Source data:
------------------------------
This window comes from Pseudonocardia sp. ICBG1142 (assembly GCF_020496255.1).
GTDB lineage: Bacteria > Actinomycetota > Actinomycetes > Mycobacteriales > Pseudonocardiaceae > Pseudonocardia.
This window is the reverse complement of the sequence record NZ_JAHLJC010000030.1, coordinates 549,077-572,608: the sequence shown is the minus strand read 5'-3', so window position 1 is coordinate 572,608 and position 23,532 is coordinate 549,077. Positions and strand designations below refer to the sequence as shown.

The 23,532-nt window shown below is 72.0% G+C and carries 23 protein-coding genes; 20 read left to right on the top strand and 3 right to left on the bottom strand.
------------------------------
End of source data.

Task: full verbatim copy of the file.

This window comes from Pseudonocardia sp. ICBG1142 (assembly GCF_020496255.1).
GTDB lineage: Bacteria > Actinomycetota > Actinomycetes > Mycobacteriales > Pseudonocardiaceae > Pseudonocardia.
This window is the reverse complement of the sequence record NZ_JAHLJC010000030.1, coordinates 549,077-572,608: the sequence shown is the minus strand read 5'-3', so window position 1 is coordinate 572,608 and position 23,532 is coordinate 549,077. Positions and strand designations below refer to the sequence as shown.

The 23,532-nt window shown below is 72.0% G+C and carries 23 protein-coding genes; 20 read left to right on the top strand and 3 right to left on the bottom strand.